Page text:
Scholars regularly collected all kinds of information in the margins and between the lines of texts. Frequently they drew on other authorities as sources of information. Old and new information was continually being assembled, reworked, reused and synthesised. Scholars, moreover, not only assembled information, but also collated, paraphrased, condensed, and cross-referenced sources.
Here the beginning of Virgil’s work known as the Eclogues is surrounded by all kinds of comments. Commentators used all available space to write their notes. These notes are known as glosses and are written in the margins and between the lines of the main text.
Here we see striking images depicting the battle between various virtues and vices. The text is Prudentius’s Psychomachia (“Soul Battle”) dated to the early fifth century. It had a profound influence through the Middle Ages into the early modern era. It is accompanied by glosses in Latin and Old High German. The Old High German glosses sometimes appear in secret script (the vowels are replaced by consonants).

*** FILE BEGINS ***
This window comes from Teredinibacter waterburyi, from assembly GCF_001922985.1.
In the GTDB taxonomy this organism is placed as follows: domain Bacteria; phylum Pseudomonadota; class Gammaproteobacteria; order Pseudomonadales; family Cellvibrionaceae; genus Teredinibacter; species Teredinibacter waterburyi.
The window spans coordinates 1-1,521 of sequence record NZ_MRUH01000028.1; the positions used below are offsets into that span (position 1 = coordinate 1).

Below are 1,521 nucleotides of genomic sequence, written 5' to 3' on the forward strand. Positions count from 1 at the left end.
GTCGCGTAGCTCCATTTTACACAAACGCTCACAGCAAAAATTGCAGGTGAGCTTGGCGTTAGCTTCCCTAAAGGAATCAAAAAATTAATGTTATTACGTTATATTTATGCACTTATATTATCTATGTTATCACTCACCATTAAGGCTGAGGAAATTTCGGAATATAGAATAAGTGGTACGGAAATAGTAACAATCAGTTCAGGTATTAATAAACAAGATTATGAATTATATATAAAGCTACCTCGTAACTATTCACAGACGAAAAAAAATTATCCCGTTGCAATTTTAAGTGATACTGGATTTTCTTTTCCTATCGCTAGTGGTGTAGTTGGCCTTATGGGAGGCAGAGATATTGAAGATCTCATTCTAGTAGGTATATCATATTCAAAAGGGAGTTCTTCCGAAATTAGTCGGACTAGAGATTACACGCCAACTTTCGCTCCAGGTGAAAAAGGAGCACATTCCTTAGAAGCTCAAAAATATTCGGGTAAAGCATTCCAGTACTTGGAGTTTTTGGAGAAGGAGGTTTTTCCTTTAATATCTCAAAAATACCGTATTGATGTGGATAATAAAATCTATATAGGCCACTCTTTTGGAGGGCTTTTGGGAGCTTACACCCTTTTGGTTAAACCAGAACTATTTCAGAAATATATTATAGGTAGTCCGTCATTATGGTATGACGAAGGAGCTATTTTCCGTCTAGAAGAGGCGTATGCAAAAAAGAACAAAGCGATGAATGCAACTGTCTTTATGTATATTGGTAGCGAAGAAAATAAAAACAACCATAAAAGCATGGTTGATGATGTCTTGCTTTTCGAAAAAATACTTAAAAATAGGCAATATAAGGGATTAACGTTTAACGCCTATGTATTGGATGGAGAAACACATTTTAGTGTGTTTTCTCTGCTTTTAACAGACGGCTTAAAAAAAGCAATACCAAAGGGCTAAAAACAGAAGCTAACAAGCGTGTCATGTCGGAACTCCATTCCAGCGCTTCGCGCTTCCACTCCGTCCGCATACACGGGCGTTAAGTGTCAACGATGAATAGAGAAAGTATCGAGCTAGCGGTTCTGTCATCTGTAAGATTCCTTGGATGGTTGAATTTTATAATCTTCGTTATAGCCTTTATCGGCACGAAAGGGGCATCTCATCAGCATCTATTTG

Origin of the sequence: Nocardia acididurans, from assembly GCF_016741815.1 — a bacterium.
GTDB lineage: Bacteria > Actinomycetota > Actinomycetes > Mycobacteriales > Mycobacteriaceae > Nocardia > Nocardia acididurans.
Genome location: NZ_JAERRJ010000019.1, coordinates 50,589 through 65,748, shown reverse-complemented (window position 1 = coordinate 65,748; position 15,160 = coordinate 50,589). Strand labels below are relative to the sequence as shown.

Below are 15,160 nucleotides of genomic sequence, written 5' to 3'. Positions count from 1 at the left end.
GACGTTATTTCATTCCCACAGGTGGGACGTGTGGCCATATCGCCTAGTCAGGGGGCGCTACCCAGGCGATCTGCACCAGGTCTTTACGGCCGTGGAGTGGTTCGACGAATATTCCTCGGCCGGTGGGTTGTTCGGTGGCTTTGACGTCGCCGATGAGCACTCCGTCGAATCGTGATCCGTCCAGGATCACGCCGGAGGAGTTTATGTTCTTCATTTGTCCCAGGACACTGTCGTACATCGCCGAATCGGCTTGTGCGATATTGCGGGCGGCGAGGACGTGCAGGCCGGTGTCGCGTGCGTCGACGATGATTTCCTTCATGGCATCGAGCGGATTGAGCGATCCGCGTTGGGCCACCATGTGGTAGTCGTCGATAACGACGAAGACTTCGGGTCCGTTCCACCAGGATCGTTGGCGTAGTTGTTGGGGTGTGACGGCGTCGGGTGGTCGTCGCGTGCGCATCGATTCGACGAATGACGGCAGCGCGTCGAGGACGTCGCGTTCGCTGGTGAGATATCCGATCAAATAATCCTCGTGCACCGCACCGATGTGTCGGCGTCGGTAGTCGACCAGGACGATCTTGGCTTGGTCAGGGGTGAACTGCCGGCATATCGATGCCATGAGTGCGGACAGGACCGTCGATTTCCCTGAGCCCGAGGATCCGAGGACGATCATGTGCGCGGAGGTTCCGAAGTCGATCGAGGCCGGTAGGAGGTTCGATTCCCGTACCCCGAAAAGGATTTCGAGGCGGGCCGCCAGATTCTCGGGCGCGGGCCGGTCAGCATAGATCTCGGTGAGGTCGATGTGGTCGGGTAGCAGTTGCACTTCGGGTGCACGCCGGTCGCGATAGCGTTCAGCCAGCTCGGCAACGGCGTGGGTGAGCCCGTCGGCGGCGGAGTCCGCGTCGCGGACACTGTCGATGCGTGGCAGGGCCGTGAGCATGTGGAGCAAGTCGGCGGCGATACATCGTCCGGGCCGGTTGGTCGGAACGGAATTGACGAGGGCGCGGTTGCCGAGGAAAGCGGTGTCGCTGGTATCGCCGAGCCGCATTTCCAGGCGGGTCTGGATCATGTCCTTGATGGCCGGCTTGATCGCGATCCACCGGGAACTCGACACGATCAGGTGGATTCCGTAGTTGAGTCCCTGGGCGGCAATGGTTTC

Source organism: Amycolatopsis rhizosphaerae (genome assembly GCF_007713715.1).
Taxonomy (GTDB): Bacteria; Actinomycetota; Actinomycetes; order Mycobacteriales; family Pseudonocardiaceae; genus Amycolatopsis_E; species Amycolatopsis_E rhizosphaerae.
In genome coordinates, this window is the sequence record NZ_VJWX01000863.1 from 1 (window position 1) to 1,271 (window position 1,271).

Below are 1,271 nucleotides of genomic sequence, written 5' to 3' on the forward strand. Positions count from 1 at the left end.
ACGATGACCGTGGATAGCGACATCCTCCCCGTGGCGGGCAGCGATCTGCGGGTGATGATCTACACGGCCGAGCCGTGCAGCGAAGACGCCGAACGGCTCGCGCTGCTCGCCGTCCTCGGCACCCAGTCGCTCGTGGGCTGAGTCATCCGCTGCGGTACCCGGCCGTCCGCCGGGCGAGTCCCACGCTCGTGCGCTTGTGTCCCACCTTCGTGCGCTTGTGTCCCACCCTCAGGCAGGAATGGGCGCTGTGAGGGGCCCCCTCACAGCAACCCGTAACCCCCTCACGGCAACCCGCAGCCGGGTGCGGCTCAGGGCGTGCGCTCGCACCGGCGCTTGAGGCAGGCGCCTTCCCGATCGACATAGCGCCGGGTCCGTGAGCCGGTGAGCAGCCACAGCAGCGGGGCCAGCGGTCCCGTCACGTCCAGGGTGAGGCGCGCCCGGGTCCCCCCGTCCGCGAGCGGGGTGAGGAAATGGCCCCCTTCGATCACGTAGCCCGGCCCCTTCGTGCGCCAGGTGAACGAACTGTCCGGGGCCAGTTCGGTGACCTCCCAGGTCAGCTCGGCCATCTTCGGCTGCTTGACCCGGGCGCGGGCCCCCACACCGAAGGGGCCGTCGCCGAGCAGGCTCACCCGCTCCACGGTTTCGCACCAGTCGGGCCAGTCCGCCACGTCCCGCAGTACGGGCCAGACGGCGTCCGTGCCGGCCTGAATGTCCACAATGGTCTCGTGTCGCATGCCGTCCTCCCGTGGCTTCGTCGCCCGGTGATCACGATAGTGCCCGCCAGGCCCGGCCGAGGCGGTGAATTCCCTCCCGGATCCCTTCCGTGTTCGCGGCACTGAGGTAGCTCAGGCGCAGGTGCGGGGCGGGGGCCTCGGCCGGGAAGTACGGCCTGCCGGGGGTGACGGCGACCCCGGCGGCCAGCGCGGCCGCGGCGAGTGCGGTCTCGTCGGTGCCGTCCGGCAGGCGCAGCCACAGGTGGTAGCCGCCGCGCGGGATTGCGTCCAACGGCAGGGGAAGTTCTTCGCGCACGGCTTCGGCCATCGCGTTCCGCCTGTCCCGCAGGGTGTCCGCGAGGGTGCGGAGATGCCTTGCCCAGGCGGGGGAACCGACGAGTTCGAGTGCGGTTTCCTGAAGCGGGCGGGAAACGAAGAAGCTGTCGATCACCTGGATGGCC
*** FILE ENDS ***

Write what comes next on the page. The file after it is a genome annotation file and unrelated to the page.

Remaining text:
Scholars sometimes produced works in different languages. For example, they produced Psalters, that is volumes containing the Book of Psalms, in Greek and Latin.
THE PLANNED PAGE
In the early medieval period we witness a new development in the organisation of knowledge. Editions were produced that comprise a principal text accompanied by commentary in the margins. In these editions the glosses are a planned component of the page.
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